The difference between these two groups eventually leads to the formation of the Republican and Democratic parties, with the difference being the views on the power given to the government. John Hancock and Samuel Adams, who included the ratification of the Bill of Rights as well as developed a mechanism for making amendments to the Constitution, negotiated the compromise between federalists and anti-federalists.

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The Debate over the Bill of Rights – Differences and Conclusions

The debate over the Bill of rights illustrates not only the difference between the two parties but also the differences in paradigms. Underneath the federalist-anti-federalist confrontation also lurked several other interests. The Bill of Rights was meant as a document protecting individual rights that were not explicitly mentioned in the constitution, such as the freedom of speech, religion, and others (Lynch, n.d.).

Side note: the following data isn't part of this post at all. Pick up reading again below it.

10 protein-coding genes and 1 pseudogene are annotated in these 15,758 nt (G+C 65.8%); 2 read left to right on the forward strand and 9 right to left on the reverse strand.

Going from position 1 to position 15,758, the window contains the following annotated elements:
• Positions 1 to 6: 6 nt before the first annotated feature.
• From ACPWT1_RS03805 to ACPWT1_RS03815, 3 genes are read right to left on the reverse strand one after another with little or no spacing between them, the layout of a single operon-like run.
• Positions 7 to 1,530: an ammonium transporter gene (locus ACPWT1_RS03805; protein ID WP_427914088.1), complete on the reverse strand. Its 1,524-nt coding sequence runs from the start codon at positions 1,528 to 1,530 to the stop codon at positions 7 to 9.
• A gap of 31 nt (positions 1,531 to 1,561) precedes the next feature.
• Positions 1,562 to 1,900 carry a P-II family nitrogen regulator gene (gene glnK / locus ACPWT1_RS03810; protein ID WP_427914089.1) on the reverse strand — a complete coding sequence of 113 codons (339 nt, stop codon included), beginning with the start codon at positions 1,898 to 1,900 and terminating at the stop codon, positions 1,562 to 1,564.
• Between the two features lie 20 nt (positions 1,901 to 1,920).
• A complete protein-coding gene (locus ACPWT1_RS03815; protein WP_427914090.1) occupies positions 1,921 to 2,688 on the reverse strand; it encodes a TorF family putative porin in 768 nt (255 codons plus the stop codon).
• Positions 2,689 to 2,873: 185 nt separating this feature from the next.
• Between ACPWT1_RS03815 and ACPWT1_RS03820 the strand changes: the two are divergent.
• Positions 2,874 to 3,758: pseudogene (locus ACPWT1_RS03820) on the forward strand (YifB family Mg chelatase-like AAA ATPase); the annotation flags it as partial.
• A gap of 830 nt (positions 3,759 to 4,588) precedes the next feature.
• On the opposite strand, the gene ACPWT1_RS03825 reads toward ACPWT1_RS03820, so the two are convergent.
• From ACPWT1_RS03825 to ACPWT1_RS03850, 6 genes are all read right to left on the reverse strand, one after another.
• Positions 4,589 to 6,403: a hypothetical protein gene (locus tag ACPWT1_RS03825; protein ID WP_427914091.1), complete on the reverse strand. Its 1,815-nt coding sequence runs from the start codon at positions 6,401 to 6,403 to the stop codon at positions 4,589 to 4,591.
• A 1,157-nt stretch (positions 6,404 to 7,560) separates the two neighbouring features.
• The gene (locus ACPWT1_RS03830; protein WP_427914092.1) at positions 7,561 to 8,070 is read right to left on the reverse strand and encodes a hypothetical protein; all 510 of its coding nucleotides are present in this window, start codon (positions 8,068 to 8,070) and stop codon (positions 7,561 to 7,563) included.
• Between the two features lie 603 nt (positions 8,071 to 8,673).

However, it was also viewed by some as a way to return the Constitution back to how the Articles of Confederation looked like. The main debate was around the protection of peoples’ rights versus the ability to change the constitution. A moderate approach was taken, which managed to pacify the majorities on both sides. The Bill of Rights was adopted, and the amendments were allowed, as long as they were considered ‘moderate’ and did not change the nature of the Constitution. This managed to unite the nation and provide a document that struck a balance between the national and state interests.


The great debate. (n.d.). Web.

Lynch, J. (n.d.). Debating the Bill of Rights: What no government should refuse, or rest on inference. Web.

The new nation 1783-1815. (n.d.). Web.

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"Articles of Confederation vs. New Constitution." StudyCorgi, 4 May 2021,

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StudyCorgi. "Articles of Confederation vs. New Constitution." May 4, 2021.


StudyCorgi. 2021. "Articles of Confederation vs. New Constitution." May 4, 2021.


StudyCorgi. (2021) 'Articles of Confederation vs. New Constitution'. 4 May.